Once a woman selling fruit was calling, “O inhabitants of Vrajabhūmi, if you want to purchase some fruits, come here!” Upon hearing this, Kṛṣṇa immediately took some grains and went to barter as if He needed some fruits.
Aborigines generally go to the villagers to sell fruits. How much the aborigines were attached to Kṛṣṇa is here described. Kṛṣṇa, to show His favor to the aborigines, would immediately go purchase fruits, bartering with paddy in His hand as He had seen others do.
phalair apūrayad ratnaiḥ
phala-bhāṇḍam apūri ca
phala-vikrayiṇī—the aborigine fruit vendor, who was an elderly woman; tasya—of Kṛṣṇa; cyuta-dhānya—the paddy He brought to barter having mostly fallen; kara-dvayam—palms of the hands; phalaiḥ apūrayat—the fruit vendor filled His small palms with fruits; ratnaiḥ—in exchange for jewels and gold; phala-bhāṇḍam—the basket of fruit; apūri ca—filled.
While Kṛṣṇa was going to the fruit vendor very hastily, most of the grains He was holding fell. Nonetheless, the fruit vendor filled Kṛṣṇa’s hands with fruits, and her fruit basket was immediately filled with jewels and gold.
Kṛṣṇa is so kind that if anyone offers Him a leaf, a fruit, a flower or some water, He will immediately accept it. The only condition is that these things should be offered with bhakti (yo me bhaktyā prayacchati). Otherwise, if one is puffed up with false prestige, thinking, “I have so much opulence, and I am giving something to Kṛṣṇa,” one’s offering will not be accepted by Kṛṣṇa. The fruit vendor, although a woman belonging to the poor aborigine class, dealt with Kṛṣṇa with great affection, saying, “Kṛṣṇa, You have come to me to take some fruit in exchange for grains. All the grains have fallen, but still You may take whatever You like.” Thus she filled Kṛṣṇa’s palms with whatever fruits He could carry. In exchange, Kṛṣṇa filled her whole basket with jewels and gold.
From this incident one should learn that for anything offered to Kṛṣṇa with love and affection, Kṛṣṇa can reciprocate many millions of times over, both materially and spiritually. The basic principle involved is an exchange of love. Therefore Kṛṣṇa teaches in Bhagavad-gītā (9.27):
“O son of Kuntī, all that you do, all that you eat, all that you offer and give away, as well as all austerities that you may perform, should be done as an offering unto Me.” With love and affection, one should try to give something to Kṛṣṇa from one’s source of income. Then one’s life will be successful. Kṛṣṇa is full in all opulences; He does not need anything from anyone. But if one is prepared to give something to Kṛṣṇa, that is for one’s own benefit. The example given in this connection is that when one’s real face is decorated, the reflection of one’s face is automatically decorated. Similarly, if we try to serve Kṛṣṇa with all our opulences, we, as parts and parcels or reflections of Kṛṣṇa, will become happy in exchange. Kṛṣṇa is always happy, for He is ātmārāma, fully satisfied with His own opulence.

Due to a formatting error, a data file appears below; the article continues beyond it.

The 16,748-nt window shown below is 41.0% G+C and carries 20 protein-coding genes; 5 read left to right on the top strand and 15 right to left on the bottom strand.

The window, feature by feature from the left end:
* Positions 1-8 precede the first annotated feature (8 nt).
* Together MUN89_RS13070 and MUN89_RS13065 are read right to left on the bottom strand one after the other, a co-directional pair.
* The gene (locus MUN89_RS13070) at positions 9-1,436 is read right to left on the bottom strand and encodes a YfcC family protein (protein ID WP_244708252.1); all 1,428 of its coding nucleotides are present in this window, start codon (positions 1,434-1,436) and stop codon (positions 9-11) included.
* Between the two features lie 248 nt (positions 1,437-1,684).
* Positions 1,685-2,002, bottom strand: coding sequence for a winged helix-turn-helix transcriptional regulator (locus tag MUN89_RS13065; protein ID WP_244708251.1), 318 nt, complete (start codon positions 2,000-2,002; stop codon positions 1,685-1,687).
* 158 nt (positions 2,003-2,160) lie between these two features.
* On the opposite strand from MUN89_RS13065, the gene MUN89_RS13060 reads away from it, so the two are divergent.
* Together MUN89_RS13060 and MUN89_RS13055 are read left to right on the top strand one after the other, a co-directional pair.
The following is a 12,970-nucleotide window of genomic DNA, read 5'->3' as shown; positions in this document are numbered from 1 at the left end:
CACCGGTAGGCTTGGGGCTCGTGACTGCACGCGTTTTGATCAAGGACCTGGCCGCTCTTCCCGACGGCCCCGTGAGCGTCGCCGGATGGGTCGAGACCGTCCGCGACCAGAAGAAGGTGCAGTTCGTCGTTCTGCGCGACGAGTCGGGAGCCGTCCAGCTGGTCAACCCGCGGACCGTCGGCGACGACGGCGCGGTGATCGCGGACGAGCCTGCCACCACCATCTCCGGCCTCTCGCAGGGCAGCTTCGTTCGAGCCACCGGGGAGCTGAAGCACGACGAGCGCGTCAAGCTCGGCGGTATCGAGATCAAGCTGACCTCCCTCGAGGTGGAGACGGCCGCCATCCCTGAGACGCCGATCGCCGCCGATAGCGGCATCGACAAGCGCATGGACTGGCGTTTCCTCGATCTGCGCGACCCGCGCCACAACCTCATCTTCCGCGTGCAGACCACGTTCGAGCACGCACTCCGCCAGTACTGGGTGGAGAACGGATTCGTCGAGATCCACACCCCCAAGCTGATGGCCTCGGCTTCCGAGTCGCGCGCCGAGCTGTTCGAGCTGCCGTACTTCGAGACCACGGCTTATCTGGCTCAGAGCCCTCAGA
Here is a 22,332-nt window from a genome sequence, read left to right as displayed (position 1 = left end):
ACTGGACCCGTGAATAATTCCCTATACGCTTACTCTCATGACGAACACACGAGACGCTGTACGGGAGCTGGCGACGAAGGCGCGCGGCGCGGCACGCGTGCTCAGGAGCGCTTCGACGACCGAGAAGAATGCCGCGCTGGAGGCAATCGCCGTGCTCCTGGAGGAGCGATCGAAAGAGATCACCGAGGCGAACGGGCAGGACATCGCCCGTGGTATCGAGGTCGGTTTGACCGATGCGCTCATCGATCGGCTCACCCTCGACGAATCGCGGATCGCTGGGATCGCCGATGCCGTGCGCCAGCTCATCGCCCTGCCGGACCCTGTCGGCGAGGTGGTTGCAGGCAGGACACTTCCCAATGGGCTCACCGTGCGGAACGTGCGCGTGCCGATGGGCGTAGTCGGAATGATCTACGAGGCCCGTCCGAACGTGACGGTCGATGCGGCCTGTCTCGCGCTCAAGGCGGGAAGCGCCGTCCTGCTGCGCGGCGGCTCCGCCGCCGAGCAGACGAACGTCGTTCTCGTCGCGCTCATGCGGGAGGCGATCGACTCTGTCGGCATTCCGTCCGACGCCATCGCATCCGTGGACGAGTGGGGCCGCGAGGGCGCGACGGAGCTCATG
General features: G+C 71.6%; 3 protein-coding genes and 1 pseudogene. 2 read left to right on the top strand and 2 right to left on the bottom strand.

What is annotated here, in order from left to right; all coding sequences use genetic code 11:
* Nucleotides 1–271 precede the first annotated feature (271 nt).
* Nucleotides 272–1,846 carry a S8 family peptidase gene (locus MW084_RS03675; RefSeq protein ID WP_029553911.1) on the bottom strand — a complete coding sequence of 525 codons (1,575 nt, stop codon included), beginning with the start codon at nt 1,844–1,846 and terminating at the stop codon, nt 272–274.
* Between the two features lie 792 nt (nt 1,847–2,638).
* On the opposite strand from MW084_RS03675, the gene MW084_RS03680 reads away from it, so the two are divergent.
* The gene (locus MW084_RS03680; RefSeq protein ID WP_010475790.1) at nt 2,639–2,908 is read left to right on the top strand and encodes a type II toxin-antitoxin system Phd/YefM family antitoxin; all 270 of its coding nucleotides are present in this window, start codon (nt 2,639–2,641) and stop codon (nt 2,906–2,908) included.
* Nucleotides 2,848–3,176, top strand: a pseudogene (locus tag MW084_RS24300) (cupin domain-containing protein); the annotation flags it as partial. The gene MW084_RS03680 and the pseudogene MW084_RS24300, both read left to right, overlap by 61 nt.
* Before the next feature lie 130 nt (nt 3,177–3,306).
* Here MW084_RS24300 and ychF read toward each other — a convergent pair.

rāmaṁ ca rohiṇī devī
krīḍantaṁ bālakair bhṛśam
sarit-tīra—to the riverside; gatam—who had gone; kṛṣṇam—unto Kṛṣṇa; bhagna-arjunam—after the pastime of breaking the yamala-arjuna trees; atha—then; āhvayat—called; rāmam ca—as well as Balarāma; rohiṇī—the mother of Balarāma; devī—the goddess of fortune; krīḍantam—who were engaged in playing; bālakaiḥ—with many other boys; bhṛśam—with deep attention.
Once, after the uprooting of the yamala-arjuna trees, Rohiṇīdevī went to call Rāma and Kṛṣṇa, who had both gone to the riverside and were playing with the other boys with deep attention.
Mother Yaśodā was more attached to Kṛṣṇa and Balarāma than Rohiṇīdevī was, although Rohiṇīdevī was the mother of Balarāma. Mother Yaśodā sent Rohiṇīdevī to call Rāma and Kṛṣṇa from Their play, since it was the right time for lunch. Therefore Rohiṇīdevī went to call Them, breaking Their engagement in play.
yaśodāṁ preṣayām āsa
na upeyātām—would not return home; yadā—when; āhūtau—They were called back from playing; krīḍā-saṅgena—because of so much attachment to playing with other boys; putrakau—the two sons (Kṛṣṇa and Balarāma); yaśodām preṣayām āsa—sent mother Yaśodā to call Them; rohiṇī—mother Rohiṇī; putra-vatsalām—because mother Yaśodā was a more affectionate mother to Kṛṣṇa and Balarāma.
Because of being too attached to playing with the other boys, Kṛṣṇa and Balarāma did not return upon being called by Rohiṇī. Therefore Rohiṇī sent mother Yaśodā to call Them back, because mother Yaśodā was more affectionate to Kṛṣṇa and Balarāma.
Yaśodāṁ preṣayām āsa. These very words show that since Kṛṣṇa and Balarāma did not care to return in response to the order of Rohiṇī, Rohiṇī thought that if Yaśodā called They would have to return, for Yaśodā was more affectionate to Kṛṣṇa and Balarāma.
krīḍantaṁ sā sutaṁ bālair
krīḍantam—engaged in playing; sā—mother Yaśodā; sutam—her son; bālaiḥ—with the other boys; ati-velam—although it was too late; saha-agrajam—who was playing with His elder brother, Balarāma; yaśodā—mother Yaśodā; ajohavīt—called (“Kṛṣṇa and Balarāma, come here!”); kṛṣṇam—unto Kṛṣṇa; putra-sneha-snuta-stanī—while she was calling Them, milk flowed from her breast because of her ecstatic love and affection.
Kṛṣṇa and Balarāma, being attached to Their play, were playing with the other boys although it was very late. Therefore mother Yaśodā called Them back for lunch. Because of her ecstatic love and affection for Kṛṣṇa and Balarāma, milk flowed from her breasts.
The word ajohavīt means “calling them again and again.” “Kṛṣṇa and Balarāma,” she called, “please come back. You are late for Your lunch. You have played sufficiently. Come back.”